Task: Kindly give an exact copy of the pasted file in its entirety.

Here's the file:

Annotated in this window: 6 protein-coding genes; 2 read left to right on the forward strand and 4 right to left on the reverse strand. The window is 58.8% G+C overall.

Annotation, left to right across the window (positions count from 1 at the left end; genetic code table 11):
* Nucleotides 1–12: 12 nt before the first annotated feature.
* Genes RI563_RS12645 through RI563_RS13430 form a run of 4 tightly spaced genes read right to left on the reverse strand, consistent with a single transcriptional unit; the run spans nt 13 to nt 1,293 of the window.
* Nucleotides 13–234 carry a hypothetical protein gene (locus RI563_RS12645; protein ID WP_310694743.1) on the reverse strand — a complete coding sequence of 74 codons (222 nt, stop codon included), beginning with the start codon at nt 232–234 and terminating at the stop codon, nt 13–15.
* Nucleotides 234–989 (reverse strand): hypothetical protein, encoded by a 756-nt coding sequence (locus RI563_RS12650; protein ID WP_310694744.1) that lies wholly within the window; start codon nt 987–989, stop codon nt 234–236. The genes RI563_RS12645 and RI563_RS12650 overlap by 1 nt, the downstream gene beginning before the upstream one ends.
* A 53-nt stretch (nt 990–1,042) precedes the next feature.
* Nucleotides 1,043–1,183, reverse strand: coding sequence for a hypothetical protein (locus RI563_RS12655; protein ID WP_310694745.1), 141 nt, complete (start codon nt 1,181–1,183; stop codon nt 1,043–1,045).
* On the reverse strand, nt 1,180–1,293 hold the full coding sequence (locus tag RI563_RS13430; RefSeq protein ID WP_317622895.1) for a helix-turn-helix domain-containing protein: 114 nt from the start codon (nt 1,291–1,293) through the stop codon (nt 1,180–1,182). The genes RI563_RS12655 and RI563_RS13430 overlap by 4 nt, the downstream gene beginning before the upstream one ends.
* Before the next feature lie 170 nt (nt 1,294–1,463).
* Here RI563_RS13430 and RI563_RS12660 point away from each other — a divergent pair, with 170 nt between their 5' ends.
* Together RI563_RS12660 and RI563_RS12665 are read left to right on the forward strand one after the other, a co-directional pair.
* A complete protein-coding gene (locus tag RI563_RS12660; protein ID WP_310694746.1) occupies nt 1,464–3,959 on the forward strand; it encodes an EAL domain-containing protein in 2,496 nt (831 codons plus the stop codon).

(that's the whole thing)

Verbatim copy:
Annotated in this window: 6 protein-coding genes; 2 read left to right on the forward strand and 4 right to left on the reverse strand. The window is 58.8% G+C overall.

Annotation, left to right across the window (positions count from 1 at the left end; genetic code table 11):
* Nucleotides 1–12: 12 nt before the first annotated feature.
* Genes RI563_RS12645 through RI563_RS13430 form a run of 4 tightly spaced genes read right to left on the reverse strand, consistent with a single transcriptional unit; the run spans nt 13 to nt 1,293 of the window.
* Nucleotides 13–234 carry a hypothetical protein gene (locus RI563_RS12645; protein ID WP_310694743.1) on the reverse strand — a complete coding sequence of 74 codons (222 nt, stop codon included), beginning with the start codon at nt 232–234 and terminating at the stop codon, nt 13–15.
* Nucleotides 234–989 (reverse strand): hypothetical protein, encoded by a 756-nt coding sequence (locus RI563_RS12650; protein ID WP_310694744.1) that lies wholly within the window; start codon nt 987–989, stop codon nt 234–236. The genes RI563_RS12645 and RI563_RS12650 overlap by 1 nt, the downstream gene beginning before the upstream one ends.
* A 53-nt stretch (nt 990–1,042) precedes the next feature.
* Nucleotides 1,043–1,183, reverse strand: coding sequence for a hypothetical protein (locus RI563_RS12655; protein ID WP_310694745.1), 141 nt, complete (start codon nt 1,181–1,183; stop codon nt 1,043–1,045).
* On the reverse strand, nt 1,180–1,293 hold the full coding sequence (locus tag RI563_RS13430; RefSeq protein ID WP_317622895.1) for a helix-turn-helix domain-containing protein: 114 nt from the start codon (nt 1,291–1,293) through the stop codon (nt 1,180–1,182). The genes RI563_RS12655 and RI563_RS13430 overlap by 4 nt, the downstream gene beginning before the upstream one ends.
* Before the next feature lie 170 nt (nt 1,294–1,463).
* Here RI563_RS13430 and RI563_RS12660 point away from each other — a divergent pair, with 170 nt between their 5' ends.
* Together RI563_RS12660 and RI563_RS12665 are read left to right on the forward strand one after the other, a co-directional pair.
* A complete protein-coding gene (locus tag RI563_RS12660; protein ID WP_310694746.1) occupies nt 1,464–3,959 on the forward strand; it encodes an EAL domain-containing protein in 2,496 nt (831 codons plus the stop codon).